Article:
Ricky Gervais on How to Make a Hit Podcast
Question: Is podcasting an entirely different art form?
Gervais: No, I was excited. I mean, that always excites me. You know, we weren’t pioneers, we weren’t the first people to do it but it was probably the first of high profile person to do this to any… to any degree. And the first podcast we did, I think we broke the world record, which, back then, was, I think, 250,000 downloads. And of course, now, we’ve had about 150 million and it just kept growing. And then, when we started charging for it, we thought, can we do this commercially? And that was the experiment. Also, Karl just left his job so… And when we got to about… I think it was about… we had about 10 million downloads, I think Stephen Merchant says, “Can we just charge a quid?” The businessman in him kicked in. I went, “Yeah. All right.” But I never thought it would take off. I thought it would be… I didn’t think it would be a fad. I thought I’d lose interest very quickly. But it’s… it’s the one thing I do that, I think, that I could do forever, you know. You stop TV shows early because you want to get out when you’re on top or you want to move on to other things or it was always meant to be finite like “The Office” or… And, you know, stand-up shows come and go. You do them for a while, when you… you commit them to DVD or television, you got to write a new [au], which is… which is fun as well. And… You know, you move around, doing different things on radio. But the podcast, I could… I look forward to it. I want to do one now. I want to go back and say to Karl and Steve, you know, we do one more job. We’re getting the band back together. And it’s just… it’s just fun. It’s the thing you do that’s fun at the time and you… you don’t care about the result because you had fun doing it. You just put it up there to see… you know, which is the opposite of everything else we do. You know, we’re so… Myself and Steve, we put everything into it and we craft it. And we worry about results, we worry about the legacy, and… You know, we got this thing in our head, going this is forever, this is forever. We never say that will do. And we’re like maniacs, the last few days in an edit. I mean, we’re going… you know, take off two more frames. And, you know, working up a cold sweat and going to take that joke out. Whereas this as we go in there, we ramble for an hour, we edit it down, put it on the Internet, and it’s out there forever. And I wish I could be that free with other things but it’s a different discipline, a different… a different gene kicks in when you’re doing something like “The Office” or “Extras” or even stand-up to a certain degree. Stand-up is different again because the discipline there is you write it and you think of funny things [that happened] before, that I really feel passionate about that, that I get a laugh, let’s try it out. And I… And I get about 40, 50 minutes written, you know, in my head, a big bag of observations. Then you work… And you work it and adlibbing every night, that 40 minutes becomes 70. But the… the really interesting about it, your meter, your punch line, your ramblings, and all that are chosen by the audience. You know, I play to like 200,000 people in my last hour. So after those, like, hundred dates or whatever, it was evolution by natural selection. Those audiences chose your best bits for you. It’s almost like you didn’t have to do anything. It was just like a coin sorter. It did it for you. And that’s weird because by the end, you get… And I’ve never done that. I’ve never done art by democracy. They only chose their favorite bits. They’re not… They’re not giving me notes. So everything has got a slightly different ambition, discipline, raise on debt everything you do. And that’s exciting. I remember thinking… When we’re writing “The Office”, I’d seen stand-ups try to crowbar in their routine into a sitcom. And they might as well turn to camera and said, I think of weird stuff. And it didn’t work. And… So everything’s got, you know, a different discipline.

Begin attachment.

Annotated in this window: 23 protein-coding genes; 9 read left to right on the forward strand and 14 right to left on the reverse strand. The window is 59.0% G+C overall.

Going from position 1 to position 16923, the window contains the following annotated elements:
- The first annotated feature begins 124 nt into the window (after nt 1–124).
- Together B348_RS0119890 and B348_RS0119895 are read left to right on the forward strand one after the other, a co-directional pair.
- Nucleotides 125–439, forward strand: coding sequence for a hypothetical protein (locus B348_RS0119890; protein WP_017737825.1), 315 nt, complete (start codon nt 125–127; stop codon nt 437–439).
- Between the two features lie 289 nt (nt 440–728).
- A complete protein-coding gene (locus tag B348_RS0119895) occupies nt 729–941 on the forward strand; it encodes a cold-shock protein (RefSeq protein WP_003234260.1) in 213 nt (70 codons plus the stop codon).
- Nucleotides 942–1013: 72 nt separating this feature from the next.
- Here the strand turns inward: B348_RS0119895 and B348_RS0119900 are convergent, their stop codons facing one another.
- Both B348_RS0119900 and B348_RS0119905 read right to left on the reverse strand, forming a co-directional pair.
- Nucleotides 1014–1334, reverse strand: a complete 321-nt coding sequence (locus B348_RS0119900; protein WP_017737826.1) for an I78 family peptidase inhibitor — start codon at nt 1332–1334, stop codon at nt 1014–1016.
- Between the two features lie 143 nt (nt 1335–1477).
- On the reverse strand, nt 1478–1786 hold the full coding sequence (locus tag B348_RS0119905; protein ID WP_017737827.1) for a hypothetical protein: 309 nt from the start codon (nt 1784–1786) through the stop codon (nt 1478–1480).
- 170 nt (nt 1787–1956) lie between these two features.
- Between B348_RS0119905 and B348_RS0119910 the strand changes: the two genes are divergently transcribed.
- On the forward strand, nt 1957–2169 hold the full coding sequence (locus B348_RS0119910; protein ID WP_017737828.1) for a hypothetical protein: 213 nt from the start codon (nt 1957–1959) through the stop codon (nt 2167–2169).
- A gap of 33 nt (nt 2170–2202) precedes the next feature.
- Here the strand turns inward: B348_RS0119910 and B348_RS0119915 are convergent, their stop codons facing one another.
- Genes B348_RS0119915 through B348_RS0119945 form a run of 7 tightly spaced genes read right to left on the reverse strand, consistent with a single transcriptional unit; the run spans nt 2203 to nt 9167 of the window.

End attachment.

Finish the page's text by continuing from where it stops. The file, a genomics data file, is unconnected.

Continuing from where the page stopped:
The comedian describes he never wants to quit.
Swipe right to make the connections that could change your career.
Swipe right. Match. Meet over coffee or set up a call.
She met mere mortals with and without the Vatican's approval.
Thinking your life is worthwhile is correlated with a variety of positive outcomes.
- Adults who felt their lives were worthwhile tended to be more social and had healthier habits.
- The findings could be used to help improve the health of older adults.
SMARTER FASTER trademarks owned by The Big Think, Inc. All rights reserved.